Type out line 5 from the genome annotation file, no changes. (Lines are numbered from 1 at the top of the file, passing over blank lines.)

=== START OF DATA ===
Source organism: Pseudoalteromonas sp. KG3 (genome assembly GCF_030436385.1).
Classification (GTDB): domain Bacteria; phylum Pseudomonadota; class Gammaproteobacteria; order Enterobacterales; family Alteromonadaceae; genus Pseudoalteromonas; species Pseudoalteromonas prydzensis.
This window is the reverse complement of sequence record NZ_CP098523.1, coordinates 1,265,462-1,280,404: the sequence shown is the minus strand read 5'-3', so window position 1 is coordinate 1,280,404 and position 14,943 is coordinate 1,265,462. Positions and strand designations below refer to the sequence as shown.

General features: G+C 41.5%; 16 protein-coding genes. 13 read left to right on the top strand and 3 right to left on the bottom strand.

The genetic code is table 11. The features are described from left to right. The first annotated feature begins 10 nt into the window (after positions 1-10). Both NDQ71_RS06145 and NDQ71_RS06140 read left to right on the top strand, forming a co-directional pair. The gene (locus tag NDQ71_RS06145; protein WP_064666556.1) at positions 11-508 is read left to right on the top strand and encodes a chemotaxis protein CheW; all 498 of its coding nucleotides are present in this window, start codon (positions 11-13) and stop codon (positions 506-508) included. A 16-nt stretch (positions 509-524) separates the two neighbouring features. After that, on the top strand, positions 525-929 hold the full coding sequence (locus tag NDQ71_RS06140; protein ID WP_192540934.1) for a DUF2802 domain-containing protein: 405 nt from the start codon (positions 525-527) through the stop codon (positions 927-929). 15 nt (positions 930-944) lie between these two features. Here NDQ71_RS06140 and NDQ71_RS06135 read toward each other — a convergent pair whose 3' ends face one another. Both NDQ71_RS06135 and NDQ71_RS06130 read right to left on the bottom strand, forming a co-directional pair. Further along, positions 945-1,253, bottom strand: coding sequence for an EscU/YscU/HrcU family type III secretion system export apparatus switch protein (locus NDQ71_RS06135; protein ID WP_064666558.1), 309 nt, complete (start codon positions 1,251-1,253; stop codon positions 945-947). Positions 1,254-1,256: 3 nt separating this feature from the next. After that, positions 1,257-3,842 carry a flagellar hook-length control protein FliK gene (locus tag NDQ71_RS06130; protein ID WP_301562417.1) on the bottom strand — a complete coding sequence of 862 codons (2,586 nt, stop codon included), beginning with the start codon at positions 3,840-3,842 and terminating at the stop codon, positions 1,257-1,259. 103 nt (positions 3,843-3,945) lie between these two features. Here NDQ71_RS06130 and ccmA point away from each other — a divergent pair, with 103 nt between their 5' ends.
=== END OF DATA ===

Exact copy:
The genetic code is table 11. The features are described from left to right. The first annotated feature begins 10 nt into the window (after positions 1-10). Both NDQ71_RS06145 and NDQ71_RS06140 read left to right on the top strand, forming a co-directional pair. The gene (locus tag NDQ71_RS06145; protein WP_064666556.1) at positions 11-508 is read left to right on the top strand and encodes a chemotaxis protein CheW; all 498 of its coding nucleotides are present in this window, start codon (positions 11-13) and stop codon (positions 506-508) included. A 16-nt stretch (positions 509-524) separates the two neighbouring features. After that, on the top strand, positions 525-929 hold the full coding sequence (locus tag NDQ71_RS06140; protein ID WP_192540934.1) for a DUF2802 domain-containing protein: 405 nt from the start codon (positions 525-527) through the stop codon (positions 927-929). 15 nt (positions 930-944) lie between these two features. Here NDQ71_RS06140 and NDQ71_RS06135 read toward each other — a convergent pair whose 3' ends face one another. Both NDQ71_RS06135 and NDQ71_RS06130 read right to left on the bottom strand, forming a co-directional pair. Further along, positions 945-1,253, bottom strand: coding sequence for an EscU/YscU/HrcU family type III secretion system export apparatus switch protein (locus NDQ71_RS06135; protein ID WP_064666558.1), 309 nt, complete (start codon positions 1,251-1,253; stop codon positions 945-947). Positions 1,254-1,256: 3 nt separating this feature from the next. After that, positions 1,257-3,842 carry a flagellar hook-length control protein FliK gene (locus tag NDQ71_RS06130; protein ID WP_301562417.1) on the bottom strand — a complete coding sequence of 862 codons (2,586 nt, stop codon included), beginning with the start codon at positions 3,840-3,842 and terminating at the stop codon, positions 1,257-1,259. 103 nt (positions 3,843-3,945) lie between these two features. Here NDQ71_RS06130 and ccmA point away from each other — a divergent pair, with 103 nt between their 5' ends.